Arp-scan Frequently Asked Questions
Why does arp-scan need to run as root?
arp-scan needs to access the network at the link layer (Layer 2). To do this, it uses packet socket, BPF or DLPI to send the packets, and libpcap to receive them. Only root can send and receive link layer packets. If you run arp-scan as a normal user, you will receive an error similar to this:
$ arp-scan You need to be root, or arp-scan must be SUID root, to open a link-layer socket. link_open: Operation not permitted
You can either run arp-scan as root, or install it SUID root. Installing arp-scan SUID root may introduce a security risk if it contains exploitable bugs. I am not aware of any such bugs, and I have taken care to avoid them, but there are no guarantees.
It may be possible to use capabilities instead of full root privileges on systems that support them.
Why doesn't arp-scan use libnet to send the packets?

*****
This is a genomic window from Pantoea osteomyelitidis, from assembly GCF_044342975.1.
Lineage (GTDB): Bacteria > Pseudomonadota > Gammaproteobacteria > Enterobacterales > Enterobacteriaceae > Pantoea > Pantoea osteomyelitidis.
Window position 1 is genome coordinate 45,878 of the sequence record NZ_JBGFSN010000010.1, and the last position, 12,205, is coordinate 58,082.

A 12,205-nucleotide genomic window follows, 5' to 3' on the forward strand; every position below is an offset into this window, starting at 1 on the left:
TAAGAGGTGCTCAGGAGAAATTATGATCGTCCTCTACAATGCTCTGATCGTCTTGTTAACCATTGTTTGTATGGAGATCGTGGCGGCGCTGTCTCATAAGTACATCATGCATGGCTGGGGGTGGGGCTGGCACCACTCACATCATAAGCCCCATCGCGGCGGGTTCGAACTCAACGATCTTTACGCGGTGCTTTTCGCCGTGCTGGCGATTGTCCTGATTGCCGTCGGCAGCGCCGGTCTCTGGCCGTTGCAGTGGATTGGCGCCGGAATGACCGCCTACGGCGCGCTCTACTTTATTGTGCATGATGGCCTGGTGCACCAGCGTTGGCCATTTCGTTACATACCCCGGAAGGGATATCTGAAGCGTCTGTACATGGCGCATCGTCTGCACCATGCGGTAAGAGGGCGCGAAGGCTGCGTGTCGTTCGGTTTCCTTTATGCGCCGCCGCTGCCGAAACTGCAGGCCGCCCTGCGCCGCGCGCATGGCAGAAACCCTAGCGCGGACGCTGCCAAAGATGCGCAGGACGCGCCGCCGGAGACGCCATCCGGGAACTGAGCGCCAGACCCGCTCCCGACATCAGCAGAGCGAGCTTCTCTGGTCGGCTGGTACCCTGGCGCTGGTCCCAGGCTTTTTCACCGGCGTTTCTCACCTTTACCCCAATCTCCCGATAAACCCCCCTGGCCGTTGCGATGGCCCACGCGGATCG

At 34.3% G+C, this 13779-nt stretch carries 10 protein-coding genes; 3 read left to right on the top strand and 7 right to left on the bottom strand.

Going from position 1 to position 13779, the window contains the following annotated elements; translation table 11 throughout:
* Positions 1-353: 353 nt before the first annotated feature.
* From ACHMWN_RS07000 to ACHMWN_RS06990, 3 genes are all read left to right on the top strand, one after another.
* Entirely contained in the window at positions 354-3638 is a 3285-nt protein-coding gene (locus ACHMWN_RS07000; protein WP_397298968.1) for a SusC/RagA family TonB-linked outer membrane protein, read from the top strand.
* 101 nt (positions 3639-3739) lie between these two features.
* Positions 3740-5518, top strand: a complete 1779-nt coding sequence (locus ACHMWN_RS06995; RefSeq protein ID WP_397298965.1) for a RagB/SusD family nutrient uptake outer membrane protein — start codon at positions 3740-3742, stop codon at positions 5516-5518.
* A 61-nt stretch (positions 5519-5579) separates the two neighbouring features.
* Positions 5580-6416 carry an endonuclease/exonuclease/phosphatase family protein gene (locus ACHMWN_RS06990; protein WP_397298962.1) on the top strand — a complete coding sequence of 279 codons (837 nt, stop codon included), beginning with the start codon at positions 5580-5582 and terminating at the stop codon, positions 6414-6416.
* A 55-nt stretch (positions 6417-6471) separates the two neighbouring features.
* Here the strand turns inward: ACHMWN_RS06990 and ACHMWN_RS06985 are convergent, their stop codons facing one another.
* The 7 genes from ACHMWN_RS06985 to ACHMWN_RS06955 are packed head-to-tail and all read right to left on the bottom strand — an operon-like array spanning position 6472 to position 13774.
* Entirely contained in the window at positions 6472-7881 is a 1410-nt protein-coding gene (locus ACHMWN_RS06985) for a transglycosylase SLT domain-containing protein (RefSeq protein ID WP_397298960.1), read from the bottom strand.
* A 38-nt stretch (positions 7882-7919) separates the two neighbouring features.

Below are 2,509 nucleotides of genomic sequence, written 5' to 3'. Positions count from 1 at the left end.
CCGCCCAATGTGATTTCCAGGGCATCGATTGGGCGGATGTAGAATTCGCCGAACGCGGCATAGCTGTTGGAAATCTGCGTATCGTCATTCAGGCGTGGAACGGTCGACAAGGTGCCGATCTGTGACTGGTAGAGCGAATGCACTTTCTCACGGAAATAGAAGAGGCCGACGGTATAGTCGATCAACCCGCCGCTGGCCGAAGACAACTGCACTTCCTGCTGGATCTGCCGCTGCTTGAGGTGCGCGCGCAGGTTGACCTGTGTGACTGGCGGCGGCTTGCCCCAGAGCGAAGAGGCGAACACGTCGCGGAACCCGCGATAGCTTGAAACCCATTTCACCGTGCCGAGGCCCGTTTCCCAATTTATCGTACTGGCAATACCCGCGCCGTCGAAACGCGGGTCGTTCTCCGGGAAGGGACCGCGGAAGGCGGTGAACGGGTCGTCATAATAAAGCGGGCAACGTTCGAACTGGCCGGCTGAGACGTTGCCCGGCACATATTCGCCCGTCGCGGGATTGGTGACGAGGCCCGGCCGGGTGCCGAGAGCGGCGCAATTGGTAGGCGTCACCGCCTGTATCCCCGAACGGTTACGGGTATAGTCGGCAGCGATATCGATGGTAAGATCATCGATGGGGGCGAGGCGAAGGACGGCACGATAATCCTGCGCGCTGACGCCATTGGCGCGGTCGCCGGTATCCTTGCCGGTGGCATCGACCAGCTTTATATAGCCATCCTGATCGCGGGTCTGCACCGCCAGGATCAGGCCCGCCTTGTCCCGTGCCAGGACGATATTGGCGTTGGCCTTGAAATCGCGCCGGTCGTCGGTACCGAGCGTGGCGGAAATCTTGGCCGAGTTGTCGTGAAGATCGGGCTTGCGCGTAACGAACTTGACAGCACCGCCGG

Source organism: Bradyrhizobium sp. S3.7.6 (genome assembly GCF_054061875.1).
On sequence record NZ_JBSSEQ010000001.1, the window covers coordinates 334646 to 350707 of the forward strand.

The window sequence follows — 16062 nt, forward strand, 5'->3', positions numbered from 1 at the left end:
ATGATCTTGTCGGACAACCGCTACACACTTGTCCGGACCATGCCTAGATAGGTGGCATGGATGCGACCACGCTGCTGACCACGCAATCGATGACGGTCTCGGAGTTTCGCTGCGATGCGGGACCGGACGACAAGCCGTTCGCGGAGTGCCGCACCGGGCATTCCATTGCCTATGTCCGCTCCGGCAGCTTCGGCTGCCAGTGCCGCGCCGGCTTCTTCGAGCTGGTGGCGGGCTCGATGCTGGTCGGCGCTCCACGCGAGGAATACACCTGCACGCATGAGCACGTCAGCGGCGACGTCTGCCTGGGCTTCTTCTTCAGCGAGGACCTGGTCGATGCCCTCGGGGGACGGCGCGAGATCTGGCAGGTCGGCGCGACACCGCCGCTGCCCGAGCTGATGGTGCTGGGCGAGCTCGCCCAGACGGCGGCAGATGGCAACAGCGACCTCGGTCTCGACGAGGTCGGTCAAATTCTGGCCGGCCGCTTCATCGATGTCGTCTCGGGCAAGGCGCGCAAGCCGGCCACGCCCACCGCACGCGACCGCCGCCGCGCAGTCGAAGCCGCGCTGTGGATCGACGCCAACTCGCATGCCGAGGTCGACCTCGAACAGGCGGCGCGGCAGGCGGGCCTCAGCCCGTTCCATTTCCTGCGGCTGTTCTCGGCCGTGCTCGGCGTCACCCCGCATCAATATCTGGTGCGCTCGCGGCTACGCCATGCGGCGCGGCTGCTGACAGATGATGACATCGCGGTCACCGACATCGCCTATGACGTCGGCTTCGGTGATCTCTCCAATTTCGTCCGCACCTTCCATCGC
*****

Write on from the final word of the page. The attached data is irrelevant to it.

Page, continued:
I decided to write my own link-layer send functions rather than use libnet to minimise the number of dependencies. Libnet is not common enough to assume that it will be present on most systems, and I don't want to force the user to install extra software in order to use arp-scan.
By contrast, I have used libpcap for the packet receive functions because it is quite common now and I believe that most potential arp-scan users will already have it installed.
Why doesn't arp-scan use libpcap's pcap_inject() or pcap_sendpacket() to send the packets?
Indeed it could, although libpcap didn't have these functions when I first wrote arp-scan.
But in addition to sending raw packets, my link-layer send functions need to obtain the interface interface MAC address. There does not appear to be a way to do this from libpcap, so there wouldn't be any gain from using the pcap packet send functions if I still need to use my own API specific routines to obtain the MAC address.
I get ERROR: failed to send packet: No buffer space available
This means arp-scan could not send a packet because the output queue for the network interface was full.
This can be caused by trying to use an interface that is down or setting the outgoing bandwidth too high.
Some network card/driver combinations are able to sustain a higher output rate than others, so you may find that one interface may report this error, while running arp-scan with the same parameters on a different interface may not.